Around 16 percent of same-sex couples who live in the same household are raising children together, according to The Williams Institute. In addition, adoption by same-sex couples has nearly doubled since the early 2000s. Many of these couples face difficult circumstances when their relationships fall apart or their marriages end in divorce. In these cases, child custody disputes can be complicated, highly emotional events that often leave one or both parties unhappy when the final decision is made by a judge. These situations can particularly complex when one parent is the biological parent of the child and the other is not.
When the Child Is Adopted, and Both Spouses Are Legal Parents
When a same-sex couple adopts a child together, and each spouse is a legal parent, decisions about child custody will be resolved in the same manner as if both parents were biological parents. If the couple cannot come to an agreement out of court, a judge will make a decision in favor of the child’s best interests. Deciding factors include the parenting abilities of each party, the emotional bond that each parent has with the child, the child’s preference if they are old enough, the financial ability of each parent to provide for the child, the work schedule and career demands of each parent, and much more.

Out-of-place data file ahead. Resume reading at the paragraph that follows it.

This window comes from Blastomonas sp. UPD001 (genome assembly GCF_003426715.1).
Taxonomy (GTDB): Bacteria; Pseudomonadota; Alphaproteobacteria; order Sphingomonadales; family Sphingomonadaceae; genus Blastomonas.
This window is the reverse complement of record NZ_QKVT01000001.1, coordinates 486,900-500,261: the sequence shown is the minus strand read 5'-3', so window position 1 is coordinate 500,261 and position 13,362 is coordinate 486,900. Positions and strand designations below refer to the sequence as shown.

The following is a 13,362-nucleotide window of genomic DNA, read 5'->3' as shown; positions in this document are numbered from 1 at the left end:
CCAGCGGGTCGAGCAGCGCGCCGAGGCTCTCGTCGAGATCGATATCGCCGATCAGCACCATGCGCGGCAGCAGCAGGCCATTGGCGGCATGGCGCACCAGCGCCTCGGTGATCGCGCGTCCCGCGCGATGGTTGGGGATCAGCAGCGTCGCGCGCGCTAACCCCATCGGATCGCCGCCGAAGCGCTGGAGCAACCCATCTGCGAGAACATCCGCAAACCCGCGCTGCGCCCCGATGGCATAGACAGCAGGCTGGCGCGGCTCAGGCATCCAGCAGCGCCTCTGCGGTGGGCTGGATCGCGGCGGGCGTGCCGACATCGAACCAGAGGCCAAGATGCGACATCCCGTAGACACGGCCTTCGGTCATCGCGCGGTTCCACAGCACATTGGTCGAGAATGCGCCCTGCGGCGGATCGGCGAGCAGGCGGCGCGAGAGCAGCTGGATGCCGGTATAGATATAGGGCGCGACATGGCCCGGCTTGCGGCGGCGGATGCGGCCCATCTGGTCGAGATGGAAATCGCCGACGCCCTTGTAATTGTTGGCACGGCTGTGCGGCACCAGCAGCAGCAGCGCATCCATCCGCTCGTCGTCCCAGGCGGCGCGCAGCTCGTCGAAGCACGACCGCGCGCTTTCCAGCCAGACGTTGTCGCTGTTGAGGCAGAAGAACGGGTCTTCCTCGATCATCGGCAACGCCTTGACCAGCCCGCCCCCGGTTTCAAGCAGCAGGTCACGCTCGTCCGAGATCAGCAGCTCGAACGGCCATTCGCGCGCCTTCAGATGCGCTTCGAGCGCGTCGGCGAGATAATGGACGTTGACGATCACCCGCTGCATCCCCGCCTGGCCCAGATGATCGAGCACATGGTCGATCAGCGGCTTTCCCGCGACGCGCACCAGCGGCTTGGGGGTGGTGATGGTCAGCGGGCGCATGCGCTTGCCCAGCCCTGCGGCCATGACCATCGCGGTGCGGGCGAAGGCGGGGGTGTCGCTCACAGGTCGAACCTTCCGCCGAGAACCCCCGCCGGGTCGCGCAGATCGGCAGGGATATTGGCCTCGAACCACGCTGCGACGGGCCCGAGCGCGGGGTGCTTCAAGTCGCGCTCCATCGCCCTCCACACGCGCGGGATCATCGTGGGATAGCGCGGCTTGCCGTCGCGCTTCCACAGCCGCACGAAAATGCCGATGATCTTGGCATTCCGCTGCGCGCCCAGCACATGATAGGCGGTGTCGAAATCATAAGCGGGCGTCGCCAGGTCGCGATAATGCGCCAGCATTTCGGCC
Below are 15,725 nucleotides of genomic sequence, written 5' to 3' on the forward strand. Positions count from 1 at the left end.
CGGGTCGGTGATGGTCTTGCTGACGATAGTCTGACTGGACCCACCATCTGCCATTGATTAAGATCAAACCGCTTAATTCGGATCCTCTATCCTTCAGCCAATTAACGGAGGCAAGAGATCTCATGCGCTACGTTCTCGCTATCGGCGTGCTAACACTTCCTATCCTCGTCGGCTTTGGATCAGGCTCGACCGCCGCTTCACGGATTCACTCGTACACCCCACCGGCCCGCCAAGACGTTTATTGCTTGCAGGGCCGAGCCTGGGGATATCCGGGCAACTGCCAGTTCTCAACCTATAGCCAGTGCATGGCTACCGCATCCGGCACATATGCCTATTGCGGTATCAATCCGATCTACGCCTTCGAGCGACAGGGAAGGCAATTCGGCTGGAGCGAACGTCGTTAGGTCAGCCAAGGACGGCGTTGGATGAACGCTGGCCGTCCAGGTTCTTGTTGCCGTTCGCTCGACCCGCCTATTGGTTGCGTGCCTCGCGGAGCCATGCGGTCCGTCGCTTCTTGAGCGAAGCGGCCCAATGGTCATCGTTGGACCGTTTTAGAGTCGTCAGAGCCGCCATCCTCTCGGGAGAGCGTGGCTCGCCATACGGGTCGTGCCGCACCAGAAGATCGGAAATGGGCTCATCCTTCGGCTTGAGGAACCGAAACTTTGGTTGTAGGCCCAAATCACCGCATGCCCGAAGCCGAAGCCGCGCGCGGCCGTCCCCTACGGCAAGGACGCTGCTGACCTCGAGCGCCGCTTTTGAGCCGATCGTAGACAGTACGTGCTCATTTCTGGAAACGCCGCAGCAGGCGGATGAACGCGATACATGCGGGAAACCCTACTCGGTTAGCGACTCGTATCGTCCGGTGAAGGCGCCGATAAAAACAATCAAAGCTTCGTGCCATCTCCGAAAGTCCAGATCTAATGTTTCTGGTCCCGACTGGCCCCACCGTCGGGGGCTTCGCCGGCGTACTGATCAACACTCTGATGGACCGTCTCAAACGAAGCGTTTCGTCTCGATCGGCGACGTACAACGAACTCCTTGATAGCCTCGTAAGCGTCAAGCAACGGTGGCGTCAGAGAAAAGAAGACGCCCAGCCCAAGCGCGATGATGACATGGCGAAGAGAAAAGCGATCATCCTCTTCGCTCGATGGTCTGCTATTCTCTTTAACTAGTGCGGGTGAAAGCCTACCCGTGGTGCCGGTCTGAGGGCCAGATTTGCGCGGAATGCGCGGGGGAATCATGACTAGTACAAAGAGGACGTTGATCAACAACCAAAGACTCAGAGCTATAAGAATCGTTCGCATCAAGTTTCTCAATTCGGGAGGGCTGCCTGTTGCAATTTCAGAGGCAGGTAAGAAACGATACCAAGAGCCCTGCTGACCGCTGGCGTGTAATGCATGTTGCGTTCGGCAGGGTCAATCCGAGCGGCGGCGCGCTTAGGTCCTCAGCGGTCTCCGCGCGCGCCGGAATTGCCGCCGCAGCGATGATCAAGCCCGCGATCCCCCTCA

What if Only One Spouse Is a Legal Parent?
In some same-sex relationships, only one spouse or partner may be the legal parent for a variety of reasons. In these cases, it can be difficult for the other parent to receive any custody or visitation rights. A spouse who is not a child’s legal parent may need to prove their relationship with the child and demonstrate their intent to raise the child to the court.
When or Both Parties Are the Biological Parent of the Child
In some same-sex marriages and relationships, one spouse has a biological child or multiple children from a previous marriage that they bring into the relationship. Their same-sex partner may become a legal guardian of the child or children, or they may adopt a child as a step-parent. While a biological parent will often retain the majority of the parenting time in these cases, the other parent will have the right to share in decision-making responsibility and parenting time.
If one parent’s sperm or one parent’s fertilized egg is used to create the child during the relationship with their spouse, things may become less straightforward. This is particularly true if in-vitro fertilization is used, and the fertilized egg of Spouse A is implanted into the uterus of Spouse B. In these cases, it is important to receive assistance from a skilled attorney who can help ensure that parental rights are protected.
A DuPage County Child Custody Lawyer Can Help
For same-sex partners who are going through a divorce or breakup, it is important to work closely with an experienced attorney who can ensure that you will be able to maintain a relationship with your children. Call the dedicated Wheaton family law attorneys at Andrew Cores Family Law Group today at 630-871-1002 to schedule a free consultation.